Chap 21. Electromagnetic Induction


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1 Chap 21. Electromagnetic Induction Sec. 1  Magnetic field Magnetic fields are produced by electric currents: They can be macroscopic currents in wires. They can be microscopic currents ex: with electrons in atomic orbits. Magnetic field sources are essentially dipolar in nature, having a north and south magnetic pole Magnetic field lines are continuous and originate from the north pole and terminate at the south pole. The interaction of magnetic field with charge leads to many practical applications. Bar Magnet F = q v B Magnetic field sources are essentially dipolar in nature, having a north and south magnetic pole Magnetic field lines are closed lines and permanent magnets can be made from ferromagnetic materials. Magnetic monopoles do not exist. Compare with a electric charge above
2 Lorentz Force (F) Both electric field and magnetic field can be defined in terms of force on charge in the Lorentz force law. F E = q E FB = q v B F = qvbsinθ (1) The SI unit for magnetic field (B)is the Tesla and it is a vector quantity A smaller magnetic field unit is the Gauss (1 Tesla = 10,000 Gauss). The SI unit for Electric field (E) is the Newton/Coulomb and it is a vector quantity The direction of the electric force is in direction of E if the charge q is positive. If q is negative then direction of FE is reverse of E. The direction of the magnetic part of the force is given by the right hand rule. 2 The magnetic force on a free moving charge is perpendicular to both the velocity of the charge and the magnetic field. The force is maximum when v is perpendicular to B
3 3
4 Force on a current carrying wire 4
5 Ampere s Law 5 The magnetic field in space around an electric current is proportional to the electric current which serves as its source, just as the electric field in space is proportional to the charge which serves as its source. Ampere s Law states that for any closed loop path, the sum of the length elements times the magnetic field in the direction of the length element is equal to the permeability times the electric current enclosed in the loop. Application We can use Ampere s Law to obtain the following The magnetic field inside a solenoid. The magnetic field around a current carring wire. The magnetic field inside a toriodal coil. The magnetic field inside a conductor.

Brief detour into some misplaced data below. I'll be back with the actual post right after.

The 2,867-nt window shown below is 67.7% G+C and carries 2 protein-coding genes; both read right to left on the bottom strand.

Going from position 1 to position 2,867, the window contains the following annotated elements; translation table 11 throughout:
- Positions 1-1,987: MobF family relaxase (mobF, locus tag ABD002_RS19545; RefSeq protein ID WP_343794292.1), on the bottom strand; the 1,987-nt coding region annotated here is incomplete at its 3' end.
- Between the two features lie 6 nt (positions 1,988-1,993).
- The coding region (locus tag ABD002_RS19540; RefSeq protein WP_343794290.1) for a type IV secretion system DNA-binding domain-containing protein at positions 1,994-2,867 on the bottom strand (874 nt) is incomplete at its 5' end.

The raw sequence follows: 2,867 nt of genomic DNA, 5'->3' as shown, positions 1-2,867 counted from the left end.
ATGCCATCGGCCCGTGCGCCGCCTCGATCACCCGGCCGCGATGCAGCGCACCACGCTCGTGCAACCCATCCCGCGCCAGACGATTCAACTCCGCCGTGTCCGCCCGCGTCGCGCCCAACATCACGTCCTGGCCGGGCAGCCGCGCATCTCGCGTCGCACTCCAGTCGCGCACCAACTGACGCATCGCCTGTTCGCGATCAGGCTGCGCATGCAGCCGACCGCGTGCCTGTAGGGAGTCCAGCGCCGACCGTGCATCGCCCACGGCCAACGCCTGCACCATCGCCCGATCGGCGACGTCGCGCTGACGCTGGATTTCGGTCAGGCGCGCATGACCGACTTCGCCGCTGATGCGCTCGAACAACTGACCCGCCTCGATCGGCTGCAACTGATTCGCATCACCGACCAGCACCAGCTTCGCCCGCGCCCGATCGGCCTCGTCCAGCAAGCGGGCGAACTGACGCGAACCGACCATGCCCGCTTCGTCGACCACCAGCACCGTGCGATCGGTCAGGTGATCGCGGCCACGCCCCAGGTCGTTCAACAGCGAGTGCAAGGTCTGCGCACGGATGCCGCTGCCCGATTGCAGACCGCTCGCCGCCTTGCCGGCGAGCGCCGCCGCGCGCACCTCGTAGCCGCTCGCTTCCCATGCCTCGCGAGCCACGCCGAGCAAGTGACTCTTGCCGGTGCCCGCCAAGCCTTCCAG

6 The magnetic field around a current carring wire 6 Use Ampere s Law: Find the component of B tangent to the circle of radius r and sum its value around a closed path. [B is a constant at a circle of radius r (symmetry of the problem)]. B dl = µ o I B 2πr = µ o I B = µ oi 2πr RIGHT HAND RULE 2: If the thumb gives the direction of the current then the curled fingers give the direction of the magnetic field.
7 7 Solenoid: The magnetic field inside a loop of N turns Use Ampere s Law: In the path shown, Find the component of B tangent to the path of the rectangle and sum its value around a closed path.if I is the current in each loop then the total current enclosed in the area is B dl = µ o I enc I enc = In = I N L l B l = µ o IN l L B = µ oin L RIGHT HAND RULE 2: If the curled fingers gives the direction of the current then the thumb give the direction of the magnetic field.
8 Faradays Law: Any change in the magnetic environment of a coil of wire will cause a voltage (emf) to be induced in the coil. No matter how the change is produced, the voltage will be generated. The change could be produced by changing the magnetic field (B) strength, moving a magnet toward or away from the coil, moving the coil into or out of the magnetic field, rotating the coil relative to the magnet etc: Changing the area (A) of the coil so that the flux varies. Faraday s law is a fundamental relationship which comes from Maxwell s equations. The induced emf is equal to the negative of the rate of change of magnetic flux times the number of turns in the coil. The emf induced in the coil is given as EMF (V ) = dφ dt = d(b A) dt Remember to take the perpendicular component of B to the surface area you consider. The parallel component of B does not induce emf. 8
9 9
10 Voltage generated in a moving coil 10 The force acting on the charges due to the change in the magnetic flux if the wire sweeps an area of A = lx is EMF (V ) = d(b A) dt = Bl d(x) sinθ = Blvsinθ dt